The PCAOB today announced settled disciplinary orders sanctioning Greece-based PricewaterhouseCoopers Auditing Company SA (PwC Greece) and its partner Nicos George Komodromos for violations of PCAOB rules and standards in connection with the audit of the 2016 financial statements of Aegean Marine Petroleum Network Inc. Sometimes the PCAOB deserves to be criticized for being nitpicking paper-pushers but in this case we’ll go ahead and give them the point.
According to the news release, Komodromos and PwC Greece knew going into it the audit came with a parade of the reddest of red flags to rival that of a CCP parade. They understood that an executive at Aegean with significant control over the company had previously been criminally convicted for fuel smuggling involving “virtual invoicing” and been accused of a variety of other criminal activity. As such, because of concerns about the integrity and ethics of management, Komodromos and the engagement team assessed a significant risk of material misstatement due to fraud.
Did the engagement team proceed to check every box on this audit? Obviously not if we’re talking about a PCAOB order and penalty of $3,080,000.
Komodromos and the engagement team disregarded and did not resolve inconsistencies from certain contradictory audit evidence about the unusual transactions with the four customers, despite the heightened risks of fraud at Aegean and the engagement team’s initial concerns about the transactions. This contradictory evidence should have been viewed as red flags that raised substantial doubt about management’s assertions in Aegean’s financial statements related to the four customers’ transactions and balances.
Well how bad could it be…
For example, the firm engagement team encountered substantial difficulties obtaining street addresses for the four customers from Aegean to use in the firm’s accounts receivable confirmations to those customers. When the engagement team finally received the street addresses, the team requested that an affiliated PwC network firm visit the customers at those addresses to verify their existence. When the PwC network firm visited the first three addresses, it found that one address did not exist and two were residential apartment buildings with no businesses located there. Although the affiliate found no evidence that the customers were located at the addresses, Komodromos and the engagement team failed to respond appropriately to that and other contradictory audit evidence – or even document the attempted site visits in the workpapers. Instead, Komodromos instructed the team to cancel the remaining site visit and relied on other inadequate audit evidence to issue an audit report containing unqualified opinion.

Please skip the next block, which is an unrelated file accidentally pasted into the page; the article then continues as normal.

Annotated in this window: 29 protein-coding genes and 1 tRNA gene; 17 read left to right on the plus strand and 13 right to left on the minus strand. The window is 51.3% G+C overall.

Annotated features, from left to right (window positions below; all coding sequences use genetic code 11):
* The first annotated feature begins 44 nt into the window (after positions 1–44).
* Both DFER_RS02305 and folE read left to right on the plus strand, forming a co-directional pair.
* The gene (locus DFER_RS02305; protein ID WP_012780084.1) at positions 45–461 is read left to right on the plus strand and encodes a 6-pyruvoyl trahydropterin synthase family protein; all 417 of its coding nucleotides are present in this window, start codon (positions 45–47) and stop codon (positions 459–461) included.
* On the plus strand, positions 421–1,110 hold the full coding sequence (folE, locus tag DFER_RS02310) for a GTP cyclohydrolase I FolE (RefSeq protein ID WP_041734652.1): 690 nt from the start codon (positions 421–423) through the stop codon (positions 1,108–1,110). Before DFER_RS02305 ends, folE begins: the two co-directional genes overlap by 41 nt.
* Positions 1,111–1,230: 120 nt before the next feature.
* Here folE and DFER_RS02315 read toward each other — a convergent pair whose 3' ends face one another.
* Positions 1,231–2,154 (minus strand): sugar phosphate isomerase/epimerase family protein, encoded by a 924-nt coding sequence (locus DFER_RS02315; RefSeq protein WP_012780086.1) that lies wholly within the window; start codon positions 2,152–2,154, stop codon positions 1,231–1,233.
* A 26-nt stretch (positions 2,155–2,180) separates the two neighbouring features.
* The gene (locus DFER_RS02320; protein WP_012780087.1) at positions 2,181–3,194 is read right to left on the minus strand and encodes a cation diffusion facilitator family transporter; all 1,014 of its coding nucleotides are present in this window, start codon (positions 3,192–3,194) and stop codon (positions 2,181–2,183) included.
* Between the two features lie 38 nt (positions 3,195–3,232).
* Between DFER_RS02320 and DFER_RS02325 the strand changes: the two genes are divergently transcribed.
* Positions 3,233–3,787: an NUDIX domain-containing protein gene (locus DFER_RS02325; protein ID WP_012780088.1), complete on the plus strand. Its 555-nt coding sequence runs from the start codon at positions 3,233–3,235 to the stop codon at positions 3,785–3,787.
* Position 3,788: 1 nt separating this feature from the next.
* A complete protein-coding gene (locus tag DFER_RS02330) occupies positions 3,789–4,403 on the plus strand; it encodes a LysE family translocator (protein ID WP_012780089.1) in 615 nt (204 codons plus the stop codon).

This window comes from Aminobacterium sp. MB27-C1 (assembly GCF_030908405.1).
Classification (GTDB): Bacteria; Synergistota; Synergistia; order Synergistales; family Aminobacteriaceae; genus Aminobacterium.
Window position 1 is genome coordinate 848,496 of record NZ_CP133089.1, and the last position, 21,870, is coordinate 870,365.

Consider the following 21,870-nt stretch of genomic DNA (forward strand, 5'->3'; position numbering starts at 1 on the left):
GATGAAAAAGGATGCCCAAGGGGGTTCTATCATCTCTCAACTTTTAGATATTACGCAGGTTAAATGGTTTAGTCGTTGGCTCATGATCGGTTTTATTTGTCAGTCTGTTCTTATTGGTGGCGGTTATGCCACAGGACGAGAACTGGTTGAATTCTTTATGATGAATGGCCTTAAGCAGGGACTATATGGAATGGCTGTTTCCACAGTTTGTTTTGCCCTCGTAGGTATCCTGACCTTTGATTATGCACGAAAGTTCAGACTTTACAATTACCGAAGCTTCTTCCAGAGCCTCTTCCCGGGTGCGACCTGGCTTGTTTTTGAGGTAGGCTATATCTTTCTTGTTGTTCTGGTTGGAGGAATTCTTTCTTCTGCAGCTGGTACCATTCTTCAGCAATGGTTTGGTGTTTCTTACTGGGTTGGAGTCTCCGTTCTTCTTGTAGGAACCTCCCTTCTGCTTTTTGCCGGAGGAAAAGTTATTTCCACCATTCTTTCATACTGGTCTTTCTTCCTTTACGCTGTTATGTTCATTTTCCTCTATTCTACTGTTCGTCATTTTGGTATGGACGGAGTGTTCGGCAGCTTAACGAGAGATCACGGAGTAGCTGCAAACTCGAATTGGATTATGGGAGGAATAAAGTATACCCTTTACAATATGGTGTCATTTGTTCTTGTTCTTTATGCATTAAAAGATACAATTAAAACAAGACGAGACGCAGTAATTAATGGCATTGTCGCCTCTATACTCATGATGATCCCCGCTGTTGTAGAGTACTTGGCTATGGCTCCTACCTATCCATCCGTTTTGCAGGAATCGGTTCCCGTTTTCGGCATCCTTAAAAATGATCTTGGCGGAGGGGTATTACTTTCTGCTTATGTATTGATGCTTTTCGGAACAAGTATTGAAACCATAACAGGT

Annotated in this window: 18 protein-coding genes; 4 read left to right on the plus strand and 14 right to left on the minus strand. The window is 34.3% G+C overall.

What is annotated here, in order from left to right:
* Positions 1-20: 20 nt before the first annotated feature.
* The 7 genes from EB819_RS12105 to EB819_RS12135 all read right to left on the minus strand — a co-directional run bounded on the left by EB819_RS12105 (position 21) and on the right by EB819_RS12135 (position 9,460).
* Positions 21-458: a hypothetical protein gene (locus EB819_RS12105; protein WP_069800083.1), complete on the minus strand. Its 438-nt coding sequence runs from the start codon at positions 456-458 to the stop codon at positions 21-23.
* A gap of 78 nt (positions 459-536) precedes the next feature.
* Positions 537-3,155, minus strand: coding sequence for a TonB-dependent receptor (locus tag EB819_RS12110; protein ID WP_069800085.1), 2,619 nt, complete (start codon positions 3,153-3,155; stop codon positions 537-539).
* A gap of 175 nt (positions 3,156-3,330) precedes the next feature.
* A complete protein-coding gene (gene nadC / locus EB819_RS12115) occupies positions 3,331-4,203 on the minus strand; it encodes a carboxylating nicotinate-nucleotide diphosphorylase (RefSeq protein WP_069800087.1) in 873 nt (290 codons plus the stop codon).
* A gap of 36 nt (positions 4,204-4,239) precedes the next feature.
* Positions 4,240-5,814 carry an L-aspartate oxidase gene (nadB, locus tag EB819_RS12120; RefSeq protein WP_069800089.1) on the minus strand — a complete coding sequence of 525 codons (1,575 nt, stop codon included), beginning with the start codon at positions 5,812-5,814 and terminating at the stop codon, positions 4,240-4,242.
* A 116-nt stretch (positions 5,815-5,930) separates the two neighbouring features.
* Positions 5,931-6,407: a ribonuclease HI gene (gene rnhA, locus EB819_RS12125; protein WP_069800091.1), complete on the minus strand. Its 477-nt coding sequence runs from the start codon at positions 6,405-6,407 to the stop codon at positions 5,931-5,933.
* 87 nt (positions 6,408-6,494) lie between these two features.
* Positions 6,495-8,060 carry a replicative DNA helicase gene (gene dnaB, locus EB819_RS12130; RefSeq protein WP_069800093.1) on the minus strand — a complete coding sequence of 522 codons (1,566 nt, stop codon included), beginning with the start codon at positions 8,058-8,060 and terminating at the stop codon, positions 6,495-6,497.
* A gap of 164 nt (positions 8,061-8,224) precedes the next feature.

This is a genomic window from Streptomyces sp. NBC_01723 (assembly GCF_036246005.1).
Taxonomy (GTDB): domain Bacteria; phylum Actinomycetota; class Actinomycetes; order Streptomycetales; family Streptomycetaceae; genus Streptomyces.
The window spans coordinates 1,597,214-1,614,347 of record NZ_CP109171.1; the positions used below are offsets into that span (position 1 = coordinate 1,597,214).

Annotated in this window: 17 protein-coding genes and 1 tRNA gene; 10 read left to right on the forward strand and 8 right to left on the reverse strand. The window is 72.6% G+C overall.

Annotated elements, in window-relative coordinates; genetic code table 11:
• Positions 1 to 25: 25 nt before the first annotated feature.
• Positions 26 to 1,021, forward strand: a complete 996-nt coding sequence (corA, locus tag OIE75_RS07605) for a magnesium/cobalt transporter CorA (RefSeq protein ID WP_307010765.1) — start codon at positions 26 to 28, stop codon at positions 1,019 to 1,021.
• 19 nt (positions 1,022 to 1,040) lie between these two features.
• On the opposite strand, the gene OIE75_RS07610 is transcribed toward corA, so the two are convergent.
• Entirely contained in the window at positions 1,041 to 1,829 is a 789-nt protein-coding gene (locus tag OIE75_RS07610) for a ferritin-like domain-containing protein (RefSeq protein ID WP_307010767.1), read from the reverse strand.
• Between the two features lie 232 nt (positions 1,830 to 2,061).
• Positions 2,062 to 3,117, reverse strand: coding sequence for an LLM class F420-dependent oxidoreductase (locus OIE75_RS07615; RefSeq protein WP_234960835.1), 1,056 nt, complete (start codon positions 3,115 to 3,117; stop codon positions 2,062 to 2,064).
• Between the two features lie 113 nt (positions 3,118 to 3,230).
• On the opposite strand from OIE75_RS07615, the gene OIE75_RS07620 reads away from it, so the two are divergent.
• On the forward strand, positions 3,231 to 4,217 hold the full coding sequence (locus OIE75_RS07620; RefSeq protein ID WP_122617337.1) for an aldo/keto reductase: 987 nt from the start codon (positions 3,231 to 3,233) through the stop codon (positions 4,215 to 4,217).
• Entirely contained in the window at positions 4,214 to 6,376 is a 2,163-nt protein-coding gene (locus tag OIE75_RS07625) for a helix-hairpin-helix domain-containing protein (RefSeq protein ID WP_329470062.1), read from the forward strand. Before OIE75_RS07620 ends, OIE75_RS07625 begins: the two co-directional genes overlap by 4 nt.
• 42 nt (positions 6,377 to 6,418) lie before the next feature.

In 2018, Aegean publicly disclosed that its audit committee and board of directors had concluded that the transactions with the four customers lacked economic substance, as the relevant customers were shell companies with no material assets or operations and were owned or controlled by former employees or affiliates of the company. In 2021, PwC Greece agreed to pay $14.9 million to settle a lawsuit brought on by Aegean Marine shareholders who accused the firm of failing to catch a $300 million fraud. Deloitte Greece also got tied up in Aegean Marine’s mess, having audited the company from 2006 through 2015 before PwC dumbly took on this shitty client.
Without admitting or denying the Board’s findings, PwC Greece and Komodromos each consented to the PCAOB’s respective order against them. The PwC Greece order censures the firm, imposes a $3 million civil money penalty on the firm, and requires the firm to complete remedial undertakings. Those remedial undertakings require the following:
- The firm’s associated persons involved in PCAOB audits will complete additional hours of professional training related to certain PCAOB standards.
- For the next two years, the firm will obtain pre-issuance reviews by a third party for each issuer audit in which the firm prepares or issues an audit report or plays a substantial role in the preparation or issuance of an audit.
The Komodromos order censures him, imposes an $80,000 civil money penalty on him, and bars him from being an associated person of a registered public accounting firm for two years.
Further reading: Auditors’ Duty to Detect Related Party Transactions, to be Professionally Skeptical, and to Detect Fraud: A Case Study of Aegean Marine Petroleum Network, Inc. from Journal of Economics, Finance and Management Studies, Volume 4, Issue 06 June 2021 [PDF]